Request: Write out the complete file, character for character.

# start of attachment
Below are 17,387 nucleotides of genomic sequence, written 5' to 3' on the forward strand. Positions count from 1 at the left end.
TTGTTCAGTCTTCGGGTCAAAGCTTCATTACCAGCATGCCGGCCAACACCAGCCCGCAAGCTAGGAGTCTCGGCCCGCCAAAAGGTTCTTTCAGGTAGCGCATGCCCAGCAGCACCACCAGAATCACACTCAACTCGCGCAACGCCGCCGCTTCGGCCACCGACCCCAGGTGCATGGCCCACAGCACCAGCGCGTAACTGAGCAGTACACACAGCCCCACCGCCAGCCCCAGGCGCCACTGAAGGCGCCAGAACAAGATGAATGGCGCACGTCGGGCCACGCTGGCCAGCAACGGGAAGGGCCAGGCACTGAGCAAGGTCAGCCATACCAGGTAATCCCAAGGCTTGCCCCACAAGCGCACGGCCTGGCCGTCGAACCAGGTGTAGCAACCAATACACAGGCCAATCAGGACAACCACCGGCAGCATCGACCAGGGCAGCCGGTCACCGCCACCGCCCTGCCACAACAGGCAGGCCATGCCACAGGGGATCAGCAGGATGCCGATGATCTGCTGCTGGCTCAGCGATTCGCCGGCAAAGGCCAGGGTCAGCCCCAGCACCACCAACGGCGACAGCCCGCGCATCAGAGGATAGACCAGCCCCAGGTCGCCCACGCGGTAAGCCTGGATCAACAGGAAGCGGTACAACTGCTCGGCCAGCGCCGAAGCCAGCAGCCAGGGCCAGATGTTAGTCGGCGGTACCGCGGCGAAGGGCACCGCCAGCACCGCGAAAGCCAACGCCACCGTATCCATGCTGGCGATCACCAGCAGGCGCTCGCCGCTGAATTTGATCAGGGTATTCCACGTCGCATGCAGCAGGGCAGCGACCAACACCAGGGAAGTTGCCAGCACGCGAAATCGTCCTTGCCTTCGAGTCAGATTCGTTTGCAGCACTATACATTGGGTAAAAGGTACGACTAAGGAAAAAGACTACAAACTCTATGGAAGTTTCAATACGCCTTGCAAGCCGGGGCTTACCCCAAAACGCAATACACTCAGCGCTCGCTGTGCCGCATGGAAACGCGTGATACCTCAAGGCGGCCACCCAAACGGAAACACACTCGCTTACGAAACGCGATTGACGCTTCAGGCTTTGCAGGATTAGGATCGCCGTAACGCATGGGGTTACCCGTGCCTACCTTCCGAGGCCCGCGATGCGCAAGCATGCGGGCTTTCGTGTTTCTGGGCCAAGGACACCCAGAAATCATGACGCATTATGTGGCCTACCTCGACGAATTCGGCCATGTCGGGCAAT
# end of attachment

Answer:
Below are 17,387 nucleotides of genomic sequence, written 5' to 3' on the forward strand. Positions count from 1 at the left end.
TTGTTCAGTCTTCGGGTCAAAGCTTCATTACCAGCATGCCGGCCAACACCAGCCCGCAAGCTAGGAGTCTCGGCCCGCCAAAAGGTTCTTTCAGGTAGCGCATGCCCAGCAGCACCACCAGAATCACACTCAACTCGCGCAACGCCGCCGCTTCGGCCACCGACCCCAGGTGCATGGCCCACAGCACCAGCGCGTAACTGAGCAGTACACACAGCCCCACCGCCAGCCCCAGGCGCCACTGAAGGCGCCAGAACAAGATGAATGGCGCACGTCGGGCCACGCTGGCCAGCAACGGGAAGGGCCAGGCACTGAGCAAGGTCAGCCATACCAGGTAATCCCAAGGCTTGCCCCACAAGCGCACGGCCTGGCCGTCGAACCAGGTGTAGCAACCAATACACAGGCCAATCAGGACAACCACCGGCAGCATCGACCAGGGCAGCCGGTCACCGCCACCGCCCTGCCACAACAGGCAGGCCATGCCACAGGGGATCAGCAGGATGCCGATGATCTGCTGCTGGCTCAGCGATTCGCCGGCAAAGGCCAGGGTCAGCCCCAGCACCACCAACGGCGACAGCCCGCGCATCAGAGGATAGACCAGCCCCAGGTCGCCCACGCGGTAAGCCTGGATCAACAGGAAGCGGTACAACTGCTCGGCCAGCGCCGAAGCCAGCAGCCAGGGCCAGATGTTAGTCGGCGGTACCGCGGCGAAGGGCACCGCCAGCACCGCGAAAGCCAACGCCACCGTATCCATGCTGGCGATCACCAGCAGGCGCTCGCCGCTGAATTTGATCAGGGTATTCCACGTCGCATGCAGCAGGGCAGCGACCAACACCAGGGAAGTTGCCAGCACGCGAAATCGTCCTTGCCTTCGAGTCAGATTCGTTTGCAGCACTATACATTGGGTAAAAGGTACGACTAAGGAAAAAGACTACAAACTCTATGGAAGTTTCAATACGCCTTGCAAGCCGGGGCTTACCCCAAAACGCAATACACTCAGCGCTCGCTGTGCCGCATGGAAACGCGTGATACCTCAAGGCGGCCACCCAAACGGAAACACACTCGCTTACGAAACGCGATTGACGCTTCAGGCTTTGCAGGATTAGGATCGCCGTAACGCATGGGGTTACCCGTGCCTACCTTCCGAGGCCCGCGATGCGCAAGCATGCGGGCTTTCGTGTTTCTGGGCCAAGGACACCCAGAAATCATGACGCATTATGTGGCCTACCTCGACGAATTCGGCCATGTCGGGCAAT